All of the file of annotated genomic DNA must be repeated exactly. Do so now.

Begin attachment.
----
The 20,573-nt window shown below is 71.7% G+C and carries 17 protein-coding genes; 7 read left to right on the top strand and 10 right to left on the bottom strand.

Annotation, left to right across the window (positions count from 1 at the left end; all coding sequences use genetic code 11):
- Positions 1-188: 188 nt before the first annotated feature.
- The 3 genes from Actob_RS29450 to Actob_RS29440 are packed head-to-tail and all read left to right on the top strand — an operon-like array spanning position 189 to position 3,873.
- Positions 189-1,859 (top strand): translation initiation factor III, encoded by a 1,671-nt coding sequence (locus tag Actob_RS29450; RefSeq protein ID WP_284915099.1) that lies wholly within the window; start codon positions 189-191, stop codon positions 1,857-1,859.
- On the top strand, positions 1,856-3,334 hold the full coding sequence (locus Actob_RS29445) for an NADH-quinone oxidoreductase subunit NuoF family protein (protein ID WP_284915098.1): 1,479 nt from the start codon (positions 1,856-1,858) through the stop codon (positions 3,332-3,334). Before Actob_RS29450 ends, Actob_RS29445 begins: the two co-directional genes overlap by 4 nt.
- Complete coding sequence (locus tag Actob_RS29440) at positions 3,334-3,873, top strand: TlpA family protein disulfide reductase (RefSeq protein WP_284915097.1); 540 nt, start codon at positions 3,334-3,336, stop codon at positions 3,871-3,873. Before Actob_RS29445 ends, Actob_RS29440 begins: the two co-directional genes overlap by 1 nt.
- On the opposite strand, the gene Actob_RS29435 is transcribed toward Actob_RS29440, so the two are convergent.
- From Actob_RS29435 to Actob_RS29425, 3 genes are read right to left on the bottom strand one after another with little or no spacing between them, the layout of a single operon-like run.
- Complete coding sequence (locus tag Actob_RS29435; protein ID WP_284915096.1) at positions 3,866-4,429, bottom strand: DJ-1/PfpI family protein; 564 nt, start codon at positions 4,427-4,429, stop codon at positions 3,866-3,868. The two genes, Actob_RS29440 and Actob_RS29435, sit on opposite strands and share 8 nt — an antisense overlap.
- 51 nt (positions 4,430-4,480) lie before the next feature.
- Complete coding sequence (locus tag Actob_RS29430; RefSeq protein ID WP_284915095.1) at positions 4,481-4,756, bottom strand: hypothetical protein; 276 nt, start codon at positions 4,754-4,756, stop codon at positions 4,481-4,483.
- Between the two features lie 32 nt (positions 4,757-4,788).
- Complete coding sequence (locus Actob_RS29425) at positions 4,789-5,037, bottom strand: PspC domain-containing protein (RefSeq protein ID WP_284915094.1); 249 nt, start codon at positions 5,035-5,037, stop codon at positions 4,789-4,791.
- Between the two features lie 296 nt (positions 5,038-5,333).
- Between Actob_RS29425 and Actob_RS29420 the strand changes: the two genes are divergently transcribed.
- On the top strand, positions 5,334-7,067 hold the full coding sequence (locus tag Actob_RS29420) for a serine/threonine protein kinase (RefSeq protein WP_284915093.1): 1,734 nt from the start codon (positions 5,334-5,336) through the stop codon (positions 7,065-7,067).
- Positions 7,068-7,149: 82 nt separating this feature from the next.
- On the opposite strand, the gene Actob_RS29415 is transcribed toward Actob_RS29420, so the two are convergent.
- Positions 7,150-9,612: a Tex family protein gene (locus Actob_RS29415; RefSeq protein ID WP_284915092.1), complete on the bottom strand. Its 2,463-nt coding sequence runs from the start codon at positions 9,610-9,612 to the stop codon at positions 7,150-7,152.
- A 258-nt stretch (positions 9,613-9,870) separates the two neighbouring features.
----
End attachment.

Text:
The 20,573-nt window shown below is 71.7% G+C and carries 17 protein-coding genes; 7 read left to right on the top strand and 10 right to left on the bottom strand.

Annotation, left to right across the window (positions count from 1 at the left end; all coding sequences use genetic code 11):
- Positions 1-188: 188 nt before the first annotated feature.
- The 3 genes from Actob_RS29450 to Actob_RS29440 are packed head-to-tail and all read left to right on the top strand — an operon-like array spanning position 189 to position 3,873.
- Positions 189-1,859 (top strand): translation initiation factor III, encoded by a 1,671-nt coding sequence (locus tag Actob_RS29450; RefSeq protein ID WP_284915099.1) that lies wholly within the window; start codon positions 189-191, stop codon positions 1,857-1,859.
- On the top strand, positions 1,856-3,334 hold the full coding sequence (locus Actob_RS29445) for an NADH-quinone oxidoreductase subunit NuoF family protein (protein ID WP_284915098.1): 1,479 nt from the start codon (positions 1,856-1,858) through the stop codon (positions 3,332-3,334). Before Actob_RS29450 ends, Actob_RS29445 begins: the two co-directional genes overlap by 4 nt.
- Complete coding sequence (locus tag Actob_RS29440) at positions 3,334-3,873, top strand: TlpA family protein disulfide reductase (RefSeq protein WP_284915097.1); 540 nt, start codon at positions 3,334-3,336, stop codon at positions 3,871-3,873. Before Actob_RS29445 ends, Actob_RS29440 begins: the two co-directional genes overlap by 1 nt.
- On the opposite strand, the gene Actob_RS29435 is transcribed toward Actob_RS29440, so the two are convergent.
- From Actob_RS29435 to Actob_RS29425, 3 genes are read right to left on the bottom strand one after another with little or no spacing between them, the layout of a single operon-like run.
- Complete coding sequence (locus tag Actob_RS29435; protein ID WP_284915096.1) at positions 3,866-4,429, bottom strand: DJ-1/PfpI family protein; 564 nt, start codon at positions 4,427-4,429, stop codon at positions 3,866-3,868. The two genes, Actob_RS29440 and Actob_RS29435, sit on opposite strands and share 8 nt — an antisense overlap.
- 51 nt (positions 4,430-4,480) lie before the next feature.
- Complete coding sequence (locus tag Actob_RS29430; RefSeq protein ID WP_284915095.1) at positions 4,481-4,756, bottom strand: hypothetical protein; 276 nt, start codon at positions 4,754-4,756, stop codon at positions 4,481-4,483.
- Between the two features lie 32 nt (positions 4,757-4,788).
- Complete coding sequence (locus Actob_RS29425) at positions 4,789-5,037, bottom strand: PspC domain-containing protein (RefSeq protein ID WP_284915094.1); 249 nt, start codon at positions 5,035-5,037, stop codon at positions 4,789-4,791.
- Between the two features lie 296 nt (positions 5,038-5,333).
- Between Actob_RS29425 and Actob_RS29420 the strand changes: the two genes are divergently transcribed.
- On the top strand, positions 5,334-7,067 hold the full coding sequence (locus tag Actob_RS29420) for a serine/threonine protein kinase (RefSeq protein WP_284915093.1): 1,734 nt from the start codon (positions 5,334-5,336) through the stop codon (positions 7,065-7,067).
- Positions 7,068-7,149: 82 nt separating this feature from the next.
- On the opposite strand, the gene Actob_RS29415 is transcribed toward Actob_RS29420, so the two are convergent.
- Positions 7,150-9,612: a Tex family protein gene (locus Actob_RS29415; RefSeq protein ID WP_284915092.1), complete on the bottom strand. Its 2,463-nt coding sequence runs from the start codon at positions 9,610-9,612 to the stop codon at positions 7,150-7,152.
- A 258-nt stretch (positions 9,613-9,870) separates the two neighbouring features.